My four years at Duke University have been characterized by political tumult and global uncertainty, undergirded by a growing mistrust in journalism—and more fundamentally, disbelief in the truth. Attacks against reporters became more common, with both online criticism and physical violence increasing in recent years. The news became “fake news.”
Nationally, we think about this problem in terms of our national and international news organizations. Many hold up organizations like the New York Times and the Washington Post as examples of respected institutions that can (mostly) be trusted, while criticizing others as biased and fake. Yet many of these views are similarly biased as the biases they claim to find in the news.
There is a growing movement to educate the public about the process of journalism and how articles—be they extensive investigations, short government pieces, food reviews, or sports gamers—end up on paper and on the screen for anyone to read. But college newspapers have been doing this for decades. And journalism in the United States would not work without the work The Chronicle and hundreds of other college newspapers have done to give Americans an introduction to the news.
When I came to Duke as a first-year student, I did not have much of an interest in joining The Chronicle. I was interested in science and medicine and had no interest in journalism. A then-senior who was giving me advice about the different organizations on campus piqued my interest when he said that The Chronicle was terrible, and I should not join. As someone who is always curious, this comment had the opposite effect, spurring me to go to an information session the following day. Within a week, I had written my first article and taken photos of my first event (sadly, the newswriting part did not stick).
As I would learn over my four years, this senior was by no means the only person who took issue with The Chronicle. I always found it interesting to compare the problems people claimed The Chronicle had and the information I knew from being involved in the newspaper as a photographer. What I realized was that many of the problems people identified had more to do with them not understanding how a newspaper works or what the purpose of a newspaper is.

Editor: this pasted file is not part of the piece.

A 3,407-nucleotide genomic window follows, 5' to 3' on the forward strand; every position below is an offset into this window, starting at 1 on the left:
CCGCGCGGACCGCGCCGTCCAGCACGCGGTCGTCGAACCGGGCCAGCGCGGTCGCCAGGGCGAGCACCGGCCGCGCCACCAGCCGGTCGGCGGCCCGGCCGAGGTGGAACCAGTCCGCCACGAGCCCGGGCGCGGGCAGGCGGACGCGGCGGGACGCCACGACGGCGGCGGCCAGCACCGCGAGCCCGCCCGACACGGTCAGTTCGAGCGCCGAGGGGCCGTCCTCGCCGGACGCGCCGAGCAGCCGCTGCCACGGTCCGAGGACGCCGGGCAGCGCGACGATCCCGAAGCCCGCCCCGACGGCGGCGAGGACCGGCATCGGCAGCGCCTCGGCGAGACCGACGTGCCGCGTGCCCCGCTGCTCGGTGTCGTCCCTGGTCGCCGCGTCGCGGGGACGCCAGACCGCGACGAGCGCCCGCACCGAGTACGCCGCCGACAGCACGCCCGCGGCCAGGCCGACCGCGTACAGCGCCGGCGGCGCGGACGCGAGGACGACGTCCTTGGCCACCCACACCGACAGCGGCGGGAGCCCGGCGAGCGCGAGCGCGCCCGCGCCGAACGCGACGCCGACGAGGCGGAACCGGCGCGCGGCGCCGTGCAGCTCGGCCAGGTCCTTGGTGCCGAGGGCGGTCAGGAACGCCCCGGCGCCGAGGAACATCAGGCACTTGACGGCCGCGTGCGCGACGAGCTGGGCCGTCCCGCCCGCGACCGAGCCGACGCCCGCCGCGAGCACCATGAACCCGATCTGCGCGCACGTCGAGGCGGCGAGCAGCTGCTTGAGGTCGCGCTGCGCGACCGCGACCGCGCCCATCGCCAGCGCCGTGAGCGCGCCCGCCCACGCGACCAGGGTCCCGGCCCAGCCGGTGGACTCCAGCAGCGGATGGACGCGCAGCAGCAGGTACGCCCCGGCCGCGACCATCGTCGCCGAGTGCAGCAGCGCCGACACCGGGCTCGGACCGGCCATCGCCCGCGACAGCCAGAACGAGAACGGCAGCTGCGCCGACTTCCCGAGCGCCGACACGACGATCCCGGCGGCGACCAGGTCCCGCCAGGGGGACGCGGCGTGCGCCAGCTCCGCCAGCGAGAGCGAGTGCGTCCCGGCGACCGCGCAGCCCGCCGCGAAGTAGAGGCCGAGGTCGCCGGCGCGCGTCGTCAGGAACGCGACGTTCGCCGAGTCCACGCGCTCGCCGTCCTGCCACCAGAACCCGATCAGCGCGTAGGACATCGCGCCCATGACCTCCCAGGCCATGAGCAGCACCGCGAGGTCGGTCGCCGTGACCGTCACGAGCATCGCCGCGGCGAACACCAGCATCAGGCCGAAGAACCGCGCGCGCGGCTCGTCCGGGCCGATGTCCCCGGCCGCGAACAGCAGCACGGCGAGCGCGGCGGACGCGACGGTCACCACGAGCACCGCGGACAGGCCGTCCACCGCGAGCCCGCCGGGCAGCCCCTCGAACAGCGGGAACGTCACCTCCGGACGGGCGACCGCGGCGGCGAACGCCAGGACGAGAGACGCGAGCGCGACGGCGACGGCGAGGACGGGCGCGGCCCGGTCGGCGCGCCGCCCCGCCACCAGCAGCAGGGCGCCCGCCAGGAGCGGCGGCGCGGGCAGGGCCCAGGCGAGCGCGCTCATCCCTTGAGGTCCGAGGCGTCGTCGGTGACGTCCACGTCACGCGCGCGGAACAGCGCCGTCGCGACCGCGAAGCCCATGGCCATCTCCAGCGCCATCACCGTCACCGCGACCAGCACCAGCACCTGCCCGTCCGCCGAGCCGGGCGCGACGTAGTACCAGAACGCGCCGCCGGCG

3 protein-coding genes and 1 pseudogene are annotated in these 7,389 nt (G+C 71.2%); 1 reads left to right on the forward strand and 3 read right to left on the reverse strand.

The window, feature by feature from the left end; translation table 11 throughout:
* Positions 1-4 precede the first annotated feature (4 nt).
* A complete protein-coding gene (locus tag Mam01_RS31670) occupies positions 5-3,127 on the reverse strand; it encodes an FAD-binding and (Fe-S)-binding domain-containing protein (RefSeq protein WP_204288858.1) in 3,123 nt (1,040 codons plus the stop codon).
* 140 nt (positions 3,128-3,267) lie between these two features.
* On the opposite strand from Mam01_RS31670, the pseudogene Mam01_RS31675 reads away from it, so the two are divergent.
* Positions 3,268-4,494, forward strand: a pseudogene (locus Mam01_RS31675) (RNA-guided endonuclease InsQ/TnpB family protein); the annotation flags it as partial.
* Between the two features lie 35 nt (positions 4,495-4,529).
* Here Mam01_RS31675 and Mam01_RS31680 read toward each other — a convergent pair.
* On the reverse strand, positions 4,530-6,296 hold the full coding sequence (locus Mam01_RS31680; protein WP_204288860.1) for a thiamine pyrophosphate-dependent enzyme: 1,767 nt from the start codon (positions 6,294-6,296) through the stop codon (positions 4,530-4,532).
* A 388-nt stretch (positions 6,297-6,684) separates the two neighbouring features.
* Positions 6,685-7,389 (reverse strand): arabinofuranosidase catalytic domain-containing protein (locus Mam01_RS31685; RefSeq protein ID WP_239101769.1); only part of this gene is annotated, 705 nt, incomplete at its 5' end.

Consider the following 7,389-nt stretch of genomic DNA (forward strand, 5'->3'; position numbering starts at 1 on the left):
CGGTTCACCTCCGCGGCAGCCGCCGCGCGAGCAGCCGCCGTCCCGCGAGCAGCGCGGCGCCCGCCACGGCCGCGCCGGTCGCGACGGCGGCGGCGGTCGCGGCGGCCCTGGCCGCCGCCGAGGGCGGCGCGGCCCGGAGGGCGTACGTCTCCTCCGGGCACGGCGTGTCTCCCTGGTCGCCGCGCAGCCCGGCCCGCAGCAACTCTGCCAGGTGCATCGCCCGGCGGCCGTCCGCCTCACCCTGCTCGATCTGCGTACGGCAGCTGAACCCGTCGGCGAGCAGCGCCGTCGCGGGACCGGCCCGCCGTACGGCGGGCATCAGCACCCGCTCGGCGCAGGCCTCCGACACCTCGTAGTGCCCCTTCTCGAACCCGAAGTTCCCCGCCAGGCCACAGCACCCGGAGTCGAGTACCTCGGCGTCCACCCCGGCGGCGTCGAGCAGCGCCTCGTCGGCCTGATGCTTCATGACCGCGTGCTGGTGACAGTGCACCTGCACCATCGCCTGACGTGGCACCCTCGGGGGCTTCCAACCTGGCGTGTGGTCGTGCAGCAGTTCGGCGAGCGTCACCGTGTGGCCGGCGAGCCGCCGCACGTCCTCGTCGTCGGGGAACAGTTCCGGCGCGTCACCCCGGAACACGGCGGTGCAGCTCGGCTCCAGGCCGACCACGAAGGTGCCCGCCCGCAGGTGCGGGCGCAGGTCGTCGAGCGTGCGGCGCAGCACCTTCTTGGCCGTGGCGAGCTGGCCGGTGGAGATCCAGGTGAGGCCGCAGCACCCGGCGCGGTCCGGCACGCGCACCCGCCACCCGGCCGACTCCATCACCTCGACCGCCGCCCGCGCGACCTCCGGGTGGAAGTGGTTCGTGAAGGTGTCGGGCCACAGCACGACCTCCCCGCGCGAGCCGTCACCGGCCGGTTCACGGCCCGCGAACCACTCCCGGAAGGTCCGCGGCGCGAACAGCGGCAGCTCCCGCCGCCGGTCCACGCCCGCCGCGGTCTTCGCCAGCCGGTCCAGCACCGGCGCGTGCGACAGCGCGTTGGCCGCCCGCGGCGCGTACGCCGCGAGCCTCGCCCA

People did not understand how an editorial board works (which I can somewhat understand, since every paper seems to run their editorial board a bit differently). Some did not understand that if you do not want to be quoted by a reporter who properly identified themselves as a reporter, you have to ask to ask to be off-the-record or refuse the interview in the first place. Many did not understand that letters to the editor are typically not rejected for ideological grounds—the very foundation of a newspaper is freedom of speech. A few did not understand that newspapers will not simply talk to one source and follow that source’s narrative in a vacuum, without any external context.
In many ways, a core responsibility of The Chronicle is to correct these misunderstandings. And I think we do a pretty decent job. I have seen our staff explain the inner workings of the paper to countless students on campus. Our opinion section has gone to significant lengths to differentiate editorials, columns, and letters and highlight what those categories actually signify. Our reporters regularly educate sources about how to interact with reporters despite it sometimes not being the best thing for them to do as far as “getting the story” is concerned.
Plus, The Chronicle—and college in general—provides a slightly lower stakes environment for mistakes to be made and learned from. After all, being quoted on one’s opinion about the new restaurant on campus is hardly going to ruin anyone’s future. This is not to say that The Chronicle does not publish life-altering and important pieces. There have been numerous investigations and scandals of national attention during my four years that would counter this narrative. But these are the abnormal; The Chronicle is typically more focused on the hyper-local and transient in significance.
I have immense respect for and pride in the staff and editors of The Chronicle that came before me, the ones who shaped my experience at Duke, and the ones who will be here after I leave. For a group that is oftentimes misunderstood and has to spend a significant amount of time educating the public, they do an amazing job on the front lines of defending American journalism.
To the 301 Flowers crew, thank you for a spectacular four years of learning, growth and mentorship. Keep on fighting the good fight.
Ian Jaffe is a graduating Trinity senior who will be working in emergency management before pursuing a career in medicine. He would like to thank Carolyn, Jack, Likhitha, Bre, Hank, Amrith and Mitchell for all of the amazing experiences and wish Charles and Mary Helen the best of luck.
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